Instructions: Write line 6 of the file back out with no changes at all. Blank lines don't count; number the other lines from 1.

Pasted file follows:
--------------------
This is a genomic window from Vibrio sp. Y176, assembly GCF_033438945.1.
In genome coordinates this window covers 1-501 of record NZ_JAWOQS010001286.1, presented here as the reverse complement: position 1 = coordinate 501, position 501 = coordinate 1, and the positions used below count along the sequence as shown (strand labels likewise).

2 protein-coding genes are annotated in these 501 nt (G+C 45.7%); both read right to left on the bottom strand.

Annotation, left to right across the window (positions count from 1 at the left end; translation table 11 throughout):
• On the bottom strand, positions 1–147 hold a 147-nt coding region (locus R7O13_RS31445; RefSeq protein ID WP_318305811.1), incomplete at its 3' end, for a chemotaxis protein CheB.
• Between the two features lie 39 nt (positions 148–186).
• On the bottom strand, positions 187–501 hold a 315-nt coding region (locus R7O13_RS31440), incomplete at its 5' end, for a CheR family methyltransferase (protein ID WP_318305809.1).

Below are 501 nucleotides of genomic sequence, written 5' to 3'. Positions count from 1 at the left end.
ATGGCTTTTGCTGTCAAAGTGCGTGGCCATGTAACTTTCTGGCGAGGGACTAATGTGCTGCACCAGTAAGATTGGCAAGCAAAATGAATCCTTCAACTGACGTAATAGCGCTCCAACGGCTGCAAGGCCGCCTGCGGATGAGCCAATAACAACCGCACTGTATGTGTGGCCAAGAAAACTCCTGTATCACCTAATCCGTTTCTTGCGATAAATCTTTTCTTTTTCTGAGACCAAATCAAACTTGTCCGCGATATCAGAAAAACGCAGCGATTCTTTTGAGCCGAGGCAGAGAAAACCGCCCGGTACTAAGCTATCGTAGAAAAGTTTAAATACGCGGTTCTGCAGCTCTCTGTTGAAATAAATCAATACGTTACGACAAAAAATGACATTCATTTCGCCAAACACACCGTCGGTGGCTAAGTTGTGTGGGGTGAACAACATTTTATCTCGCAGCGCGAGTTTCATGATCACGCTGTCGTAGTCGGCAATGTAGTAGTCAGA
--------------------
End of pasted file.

• Between the two features lie 39 nt (positions 148–186).